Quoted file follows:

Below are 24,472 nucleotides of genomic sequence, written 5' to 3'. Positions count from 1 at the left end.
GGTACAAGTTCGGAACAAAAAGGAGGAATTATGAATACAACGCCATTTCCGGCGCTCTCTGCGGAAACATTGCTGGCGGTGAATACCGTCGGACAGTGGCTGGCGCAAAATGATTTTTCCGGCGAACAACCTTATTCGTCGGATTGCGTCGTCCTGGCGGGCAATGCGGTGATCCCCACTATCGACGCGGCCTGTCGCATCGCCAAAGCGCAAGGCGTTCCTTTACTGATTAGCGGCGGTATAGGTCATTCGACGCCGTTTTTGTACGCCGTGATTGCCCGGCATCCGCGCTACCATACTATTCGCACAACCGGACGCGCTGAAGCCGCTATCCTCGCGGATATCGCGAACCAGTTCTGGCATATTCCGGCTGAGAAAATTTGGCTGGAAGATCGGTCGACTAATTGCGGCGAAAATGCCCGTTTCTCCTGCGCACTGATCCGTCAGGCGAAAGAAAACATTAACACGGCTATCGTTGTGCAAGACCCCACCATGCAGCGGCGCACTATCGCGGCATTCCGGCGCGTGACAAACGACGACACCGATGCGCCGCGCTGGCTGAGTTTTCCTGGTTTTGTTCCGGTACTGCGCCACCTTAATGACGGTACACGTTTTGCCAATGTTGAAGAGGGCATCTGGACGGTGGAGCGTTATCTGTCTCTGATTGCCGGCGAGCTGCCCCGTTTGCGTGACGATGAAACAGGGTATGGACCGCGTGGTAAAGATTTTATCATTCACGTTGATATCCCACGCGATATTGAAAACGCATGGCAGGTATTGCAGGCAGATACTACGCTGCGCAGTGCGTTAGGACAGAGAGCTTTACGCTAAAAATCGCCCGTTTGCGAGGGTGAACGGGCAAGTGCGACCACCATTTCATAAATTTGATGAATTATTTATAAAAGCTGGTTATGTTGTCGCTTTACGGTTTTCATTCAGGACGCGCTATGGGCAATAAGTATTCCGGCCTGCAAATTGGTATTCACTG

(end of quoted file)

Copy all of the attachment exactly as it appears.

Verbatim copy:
Below are 24,472 nucleotides of genomic sequence, written 5' to 3'. Positions count from 1 at the left end.
GGTACAAGTTCGGAACAAAAAGGAGGAATTATGAATACAACGCCATTTCCGGCGCTCTCTGCGGAAACATTGCTGGCGGTGAATACCGTCGGACAGTGGCTGGCGCAAAATGATTTTTCCGGCGAACAACCTTATTCGTCGGATTGCGTCGTCCTGGCGGGCAATGCGGTGATCCCCACTATCGACGCGGCCTGTCGCATCGCCAAAGCGCAAGGCGTTCCTTTACTGATTAGCGGCGGTATAGGTCATTCGACGCCGTTTTTGTACGCCGTGATTGCCCGGCATCCGCGCTACCATACTATTCGCACAACCGGACGCGCTGAAGCCGCTATCCTCGCGGATATCGCGAACCAGTTCTGGCATATTCCGGCTGAGAAAATTTGGCTGGAAGATCGGTCGACTAATTGCGGCGAAAATGCCCGTTTCTCCTGCGCACTGATCCGTCAGGCGAAAGAAAACATTAACACGGCTATCGTTGTGCAAGACCCCACCATGCAGCGGCGCACTATCGCGGCATTCCGGCGCGTGACAAACGACGACACCGATGCGCCGCGCTGGCTGAGTTTTCCTGGTTTTGTTCCGGTACTGCGCCACCTTAATGACGGTACACGTTTTGCCAATGTTGAAGAGGGCATCTGGACGGTGGAGCGTTATCTGTCTCTGATTGCCGGCGAGCTGCCCCGTTTGCGTGACGATGAAACAGGGTATGGACCGCGTGGTAAAGATTTTATCATTCACGTTGATATCCCACGCGATATTGAAAACGCATGGCAGGTATTGCAGGCAGATACTACGCTGCGCAGTGCGTTAGGACAGAGAGCTTTACGCTAAAAATCGCCCGTTTGCGAGGGTGAACGGGCAAGTGCGACCACCATTTCATAAATTTGATGAATTATTTATAAAAGCTGGTTATGTTGTCGCTTTACGGTTTTCATTCAGGACGCGCTATGGGCAATAAGTATTCCGGCCTGCAAATTGGTATTCACTG